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Social Security's 80th Anniversary Celebration

The Social Security Administration has created a new website counting down to Social Security’s 80th anniversary this summer. 

Under the tag: “Celebrating the Past and Building the Future” SSA provides beneficiaries and the SSA staffers who serve them, the opportunity to tell their stories. 

According to SSA’s news release:

"The agency also has planned several additional events, such as celebrating “America’s Favorites: Baseball, Hot Dogs, Apple Pie & SSA” Night that will include a ball game between the Baltimore Orioles and the Oakland A’s and at other games around the country.  Stay tuned to the 80th Anniversary website for information on exciting upcoming events as they are planned!

'As I reflect on our agency’s rich history, I am deeply honored to be a part of such a great organization with employees who truly embody the spirit of passionate public service,' Acting Commissioner Colvin said.  'There is nothing more rewarding than making a difference in the lives of others, and with our collective commitment, there is no limit to what we can achieve.  Happy 80th Anniversary, Social Security!'

Seniors Tell Congress Medicare Isn’t Your ATM

 

 

Seniors advocates with the Alliance for Retired Americans and the National Committee joined Reps. Keith Ellison (D-MN) and Jan Schakowsky (D-IL) in a press event today to express their opposition to legislation that would cut $700 million from Medicare to pay for a slice of the Trade Deal now being debated in Congress. 

“Medicare is not the piggy bank for other programs. We’ve already seen what sequester has meant for the program.  We’ve written to Congress because there’s just not enough awareness on this issue.  Across the board cuts affects the integrity of the Medicare program.” Rich Fiesta, Alliance for Retired Americans Executive Director

“The use of Medicare cuts, 700 million dollars of Medicare cuts, to finance a program totally unrelated to Medicare sets a terrible precedent.  It’s not death by a thousand cuts but that’s where we seem to be headed.  I think it’s interesting that many of the same members of Congress who condemned Obamacare and decried savings in the Medicare program as cuts--savings which were, by the way, plowed right back into the program to provide preventive screenings, close the Part D donut hole and extend the program’s solvency--are now some of the same legislators who want to really cut money from Medicare to pay for an unrelated program.”  Max Richtman, National Committee President/CEO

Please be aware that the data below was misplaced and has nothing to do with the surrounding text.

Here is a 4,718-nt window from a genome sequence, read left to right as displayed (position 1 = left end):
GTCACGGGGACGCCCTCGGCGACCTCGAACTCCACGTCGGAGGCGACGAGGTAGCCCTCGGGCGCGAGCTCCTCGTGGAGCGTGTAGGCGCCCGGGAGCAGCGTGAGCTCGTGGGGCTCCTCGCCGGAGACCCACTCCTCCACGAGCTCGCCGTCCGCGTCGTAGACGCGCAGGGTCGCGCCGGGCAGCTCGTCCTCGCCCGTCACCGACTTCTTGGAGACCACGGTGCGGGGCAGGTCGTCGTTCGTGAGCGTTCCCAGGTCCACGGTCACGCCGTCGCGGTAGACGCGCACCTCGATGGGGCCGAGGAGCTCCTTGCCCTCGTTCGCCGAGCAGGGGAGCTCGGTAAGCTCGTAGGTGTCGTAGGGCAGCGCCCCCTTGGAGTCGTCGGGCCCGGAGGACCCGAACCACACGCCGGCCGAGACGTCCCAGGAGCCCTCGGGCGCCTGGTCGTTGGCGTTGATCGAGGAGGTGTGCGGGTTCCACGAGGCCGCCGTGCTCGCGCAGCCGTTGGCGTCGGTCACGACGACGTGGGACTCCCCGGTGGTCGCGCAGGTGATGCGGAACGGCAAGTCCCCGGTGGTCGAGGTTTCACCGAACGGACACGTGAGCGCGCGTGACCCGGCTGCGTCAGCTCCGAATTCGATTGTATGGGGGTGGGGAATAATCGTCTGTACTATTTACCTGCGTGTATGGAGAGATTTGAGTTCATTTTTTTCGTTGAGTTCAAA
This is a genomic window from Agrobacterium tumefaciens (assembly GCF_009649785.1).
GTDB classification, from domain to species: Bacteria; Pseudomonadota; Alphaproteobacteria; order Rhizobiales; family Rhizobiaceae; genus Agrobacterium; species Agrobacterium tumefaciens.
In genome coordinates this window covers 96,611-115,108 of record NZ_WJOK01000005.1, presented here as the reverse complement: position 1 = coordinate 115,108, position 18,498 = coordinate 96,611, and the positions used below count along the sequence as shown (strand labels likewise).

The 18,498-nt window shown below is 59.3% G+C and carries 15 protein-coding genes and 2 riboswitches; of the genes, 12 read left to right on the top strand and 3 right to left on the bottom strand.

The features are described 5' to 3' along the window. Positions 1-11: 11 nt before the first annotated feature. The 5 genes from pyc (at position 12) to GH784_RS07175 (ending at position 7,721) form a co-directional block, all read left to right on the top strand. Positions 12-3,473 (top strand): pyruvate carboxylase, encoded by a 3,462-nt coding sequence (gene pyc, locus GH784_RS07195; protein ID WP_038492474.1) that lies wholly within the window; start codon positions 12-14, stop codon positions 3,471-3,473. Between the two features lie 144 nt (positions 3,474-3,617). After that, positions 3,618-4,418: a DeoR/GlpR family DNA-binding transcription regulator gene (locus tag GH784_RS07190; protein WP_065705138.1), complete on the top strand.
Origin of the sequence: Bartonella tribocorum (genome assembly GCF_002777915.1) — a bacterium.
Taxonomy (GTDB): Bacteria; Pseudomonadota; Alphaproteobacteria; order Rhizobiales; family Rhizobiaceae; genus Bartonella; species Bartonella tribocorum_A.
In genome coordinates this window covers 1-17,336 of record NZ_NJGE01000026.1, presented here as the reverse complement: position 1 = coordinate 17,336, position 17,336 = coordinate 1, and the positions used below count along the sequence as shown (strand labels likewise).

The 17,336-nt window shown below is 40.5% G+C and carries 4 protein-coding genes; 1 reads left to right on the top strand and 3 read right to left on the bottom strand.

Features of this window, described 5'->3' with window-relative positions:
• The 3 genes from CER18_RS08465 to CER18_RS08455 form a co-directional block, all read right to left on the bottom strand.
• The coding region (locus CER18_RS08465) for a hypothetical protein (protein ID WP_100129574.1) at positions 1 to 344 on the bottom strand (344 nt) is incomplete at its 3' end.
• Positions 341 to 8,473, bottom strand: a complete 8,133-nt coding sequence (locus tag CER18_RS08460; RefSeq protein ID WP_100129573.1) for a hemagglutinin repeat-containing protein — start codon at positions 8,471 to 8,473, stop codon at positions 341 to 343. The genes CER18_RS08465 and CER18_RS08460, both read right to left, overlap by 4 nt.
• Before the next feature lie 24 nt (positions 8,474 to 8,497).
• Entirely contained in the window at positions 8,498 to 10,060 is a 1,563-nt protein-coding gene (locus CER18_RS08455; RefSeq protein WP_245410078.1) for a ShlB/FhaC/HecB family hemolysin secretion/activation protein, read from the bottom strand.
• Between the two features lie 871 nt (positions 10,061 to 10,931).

Members of the Congressional Progressive Caucus and the Congressional Task Force on Seniors are leading the charge against this proposal:

10,000 people a day turn 65.  We should be investing and expanding Medicare not stealing from it.  People have paid into this program and expect it to be there...not to use that to fund anytime we need money to pay for another program...Medicare is not the ATM for everything Congress wants to pay for.  Cutting this social insurance program isn’t the direction we should be going in. Medicare should not be the pay-for for trade deal. The best way to help workers is to stop trade deals that take their jobs...not cut Medicare to fund fixes.” Rep. Jan Shakowsky (D-IL)

“There’s going to be untold riches earned if TPP is enacted into law.  There’s no doubt about that. Great profits will be derived for large international corporations...it seems only logical that the multinationals should fund the costs of the Trade Adjustment Assistance. I can not abide this.  We’ll fight it with everything we have.”  Keith Ellison (D-MN)

Reps. Ellison and Schakowsky say many of their colleagues don’t even realize this Medicare cut was slipped into the Trade Assistance provision.  They’re raising the alarm but hope seniors and their families will also call and email their Members of Congress now since the debate is underway. 

You can do that easily from our Leg Action Center. 

SEND YOUR EMAIL TODAY!

Robbing Medicare to Pay for the Trade Deal

Chances are if you’re a regular reader of this blog, the last issue you’d expect to see us write about is the hotly-debated and barely understood TPP (Trans-Pacific Partnership) trade deal.  After all, keeping up with and explaining policy issues impacting Social Security, Medicare and Medicaid is complicated enough, so yes, we really didn’t plan on wading too deep into the trade deal.  (Although you can read NCPSSM’s take on TPP and drug prices here.)

Unfortunately, that changed this week with news that Congress (with the White House running silent) intends to cut $700 million from the Medicare program to pay for a slice of the trade package.  We talked to Michael Hiltzik the Los Angeles Times about this back-door attack on Medicare: